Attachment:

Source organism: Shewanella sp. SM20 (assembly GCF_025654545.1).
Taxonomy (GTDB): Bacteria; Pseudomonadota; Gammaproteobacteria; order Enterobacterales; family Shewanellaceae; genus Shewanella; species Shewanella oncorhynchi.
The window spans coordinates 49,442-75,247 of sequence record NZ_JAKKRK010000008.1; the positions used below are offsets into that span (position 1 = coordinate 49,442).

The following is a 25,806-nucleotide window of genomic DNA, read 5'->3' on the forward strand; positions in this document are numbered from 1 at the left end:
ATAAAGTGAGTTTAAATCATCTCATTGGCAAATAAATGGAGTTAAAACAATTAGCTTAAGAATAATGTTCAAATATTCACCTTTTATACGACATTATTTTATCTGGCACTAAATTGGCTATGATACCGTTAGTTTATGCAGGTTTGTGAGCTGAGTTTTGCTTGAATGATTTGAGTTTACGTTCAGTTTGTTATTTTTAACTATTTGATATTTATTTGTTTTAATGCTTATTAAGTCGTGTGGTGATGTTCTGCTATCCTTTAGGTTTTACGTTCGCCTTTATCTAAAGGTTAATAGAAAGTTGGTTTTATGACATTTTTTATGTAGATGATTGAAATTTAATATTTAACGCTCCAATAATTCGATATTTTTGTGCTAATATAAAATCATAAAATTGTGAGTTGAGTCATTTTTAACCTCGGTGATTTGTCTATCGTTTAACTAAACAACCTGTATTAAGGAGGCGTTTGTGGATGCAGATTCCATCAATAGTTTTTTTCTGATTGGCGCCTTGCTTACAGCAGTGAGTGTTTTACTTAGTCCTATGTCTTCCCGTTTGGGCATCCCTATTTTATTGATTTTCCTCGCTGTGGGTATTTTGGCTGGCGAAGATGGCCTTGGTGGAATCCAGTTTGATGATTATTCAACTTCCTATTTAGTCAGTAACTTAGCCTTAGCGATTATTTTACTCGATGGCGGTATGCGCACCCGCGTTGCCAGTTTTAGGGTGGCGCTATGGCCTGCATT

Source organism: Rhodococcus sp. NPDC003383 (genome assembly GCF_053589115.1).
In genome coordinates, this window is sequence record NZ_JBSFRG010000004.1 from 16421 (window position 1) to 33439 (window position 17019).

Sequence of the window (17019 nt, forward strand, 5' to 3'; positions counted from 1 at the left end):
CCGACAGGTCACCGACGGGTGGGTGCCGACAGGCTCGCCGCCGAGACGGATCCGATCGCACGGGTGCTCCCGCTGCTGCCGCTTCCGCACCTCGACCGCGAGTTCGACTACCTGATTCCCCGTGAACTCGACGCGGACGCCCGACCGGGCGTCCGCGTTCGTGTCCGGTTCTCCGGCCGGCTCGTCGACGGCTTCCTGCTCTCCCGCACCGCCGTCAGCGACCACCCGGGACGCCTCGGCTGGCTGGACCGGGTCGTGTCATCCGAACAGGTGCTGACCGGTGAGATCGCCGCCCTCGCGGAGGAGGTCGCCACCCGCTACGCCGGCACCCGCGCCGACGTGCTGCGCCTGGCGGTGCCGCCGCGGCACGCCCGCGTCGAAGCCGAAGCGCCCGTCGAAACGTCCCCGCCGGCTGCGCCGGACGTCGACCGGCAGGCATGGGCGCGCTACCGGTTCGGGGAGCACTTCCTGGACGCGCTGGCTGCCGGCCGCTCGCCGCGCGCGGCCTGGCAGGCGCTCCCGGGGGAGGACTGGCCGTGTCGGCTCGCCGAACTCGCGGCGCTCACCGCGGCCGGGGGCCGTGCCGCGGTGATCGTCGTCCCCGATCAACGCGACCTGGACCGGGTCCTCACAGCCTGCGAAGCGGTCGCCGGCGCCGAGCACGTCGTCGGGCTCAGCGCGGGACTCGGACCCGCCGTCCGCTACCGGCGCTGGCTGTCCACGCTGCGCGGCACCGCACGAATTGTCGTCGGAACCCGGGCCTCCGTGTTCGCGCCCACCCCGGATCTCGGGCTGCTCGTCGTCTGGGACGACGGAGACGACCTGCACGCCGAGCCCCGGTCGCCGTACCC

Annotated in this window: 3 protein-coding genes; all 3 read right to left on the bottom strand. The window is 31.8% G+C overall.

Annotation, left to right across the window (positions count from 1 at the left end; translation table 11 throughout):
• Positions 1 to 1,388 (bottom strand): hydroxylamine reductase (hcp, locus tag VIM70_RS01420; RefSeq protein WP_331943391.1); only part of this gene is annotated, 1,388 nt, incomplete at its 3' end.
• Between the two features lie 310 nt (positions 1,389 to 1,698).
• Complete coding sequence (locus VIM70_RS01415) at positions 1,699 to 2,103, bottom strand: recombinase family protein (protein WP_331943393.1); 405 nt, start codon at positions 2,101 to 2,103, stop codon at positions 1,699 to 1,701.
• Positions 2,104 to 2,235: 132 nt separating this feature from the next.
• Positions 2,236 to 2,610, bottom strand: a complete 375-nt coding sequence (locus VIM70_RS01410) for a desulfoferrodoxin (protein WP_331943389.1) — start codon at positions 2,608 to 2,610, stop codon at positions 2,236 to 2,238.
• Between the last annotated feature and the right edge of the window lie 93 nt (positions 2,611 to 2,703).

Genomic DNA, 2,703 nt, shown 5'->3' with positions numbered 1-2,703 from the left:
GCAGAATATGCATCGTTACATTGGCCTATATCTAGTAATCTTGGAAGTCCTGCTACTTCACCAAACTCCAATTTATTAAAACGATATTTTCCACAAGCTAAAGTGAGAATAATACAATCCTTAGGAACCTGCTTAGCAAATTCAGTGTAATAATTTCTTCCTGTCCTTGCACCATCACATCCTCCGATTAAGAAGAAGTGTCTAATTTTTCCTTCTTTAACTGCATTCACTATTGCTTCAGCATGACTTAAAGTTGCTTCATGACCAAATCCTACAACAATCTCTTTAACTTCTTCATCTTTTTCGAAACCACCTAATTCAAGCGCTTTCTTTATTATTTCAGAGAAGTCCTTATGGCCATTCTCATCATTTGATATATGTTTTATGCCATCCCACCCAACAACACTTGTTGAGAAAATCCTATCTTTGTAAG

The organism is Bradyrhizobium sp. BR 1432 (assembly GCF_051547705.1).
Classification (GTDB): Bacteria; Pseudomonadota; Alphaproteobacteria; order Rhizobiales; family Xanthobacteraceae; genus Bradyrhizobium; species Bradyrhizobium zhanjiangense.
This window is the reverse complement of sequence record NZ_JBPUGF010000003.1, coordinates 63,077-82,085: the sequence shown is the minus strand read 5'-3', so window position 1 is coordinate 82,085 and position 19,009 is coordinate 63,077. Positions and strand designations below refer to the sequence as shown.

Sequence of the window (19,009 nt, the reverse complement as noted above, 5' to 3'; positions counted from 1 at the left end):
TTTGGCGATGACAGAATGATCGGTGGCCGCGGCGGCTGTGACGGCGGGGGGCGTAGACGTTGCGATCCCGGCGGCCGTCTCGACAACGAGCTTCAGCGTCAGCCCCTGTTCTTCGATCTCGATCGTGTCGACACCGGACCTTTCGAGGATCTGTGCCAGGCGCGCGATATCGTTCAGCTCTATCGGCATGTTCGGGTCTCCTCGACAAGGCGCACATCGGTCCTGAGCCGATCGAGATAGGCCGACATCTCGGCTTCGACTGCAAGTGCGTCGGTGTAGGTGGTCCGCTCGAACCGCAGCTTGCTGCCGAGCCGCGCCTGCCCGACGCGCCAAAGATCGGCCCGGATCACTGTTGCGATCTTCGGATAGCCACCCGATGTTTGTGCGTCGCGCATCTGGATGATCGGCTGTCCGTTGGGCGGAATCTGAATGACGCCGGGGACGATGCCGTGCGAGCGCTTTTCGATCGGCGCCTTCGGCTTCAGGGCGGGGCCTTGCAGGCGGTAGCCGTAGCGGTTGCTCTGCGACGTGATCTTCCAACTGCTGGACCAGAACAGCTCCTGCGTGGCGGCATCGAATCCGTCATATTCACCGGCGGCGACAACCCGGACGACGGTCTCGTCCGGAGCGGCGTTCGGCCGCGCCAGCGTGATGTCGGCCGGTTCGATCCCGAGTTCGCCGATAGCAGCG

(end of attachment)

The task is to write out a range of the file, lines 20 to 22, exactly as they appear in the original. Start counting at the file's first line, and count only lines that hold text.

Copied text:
The organism is Bradyrhizobium sp. BR 1432 (assembly GCF_051547705.1).
Classification (GTDB): Bacteria; Pseudomonadota; Alphaproteobacteria; order Rhizobiales; family Xanthobacteraceae; genus Bradyrhizobium; species Bradyrhizobium zhanjiangense.
This window is the reverse complement of sequence record NZ_JBPUGF010000003.1, coordinates 63,077-82,085: the sequence shown is the minus strand read 5'-3', so window position 1 is coordinate 82,085 and position 19,009 is coordinate 63,077. Positions and strand designations below refer to the sequence as shown.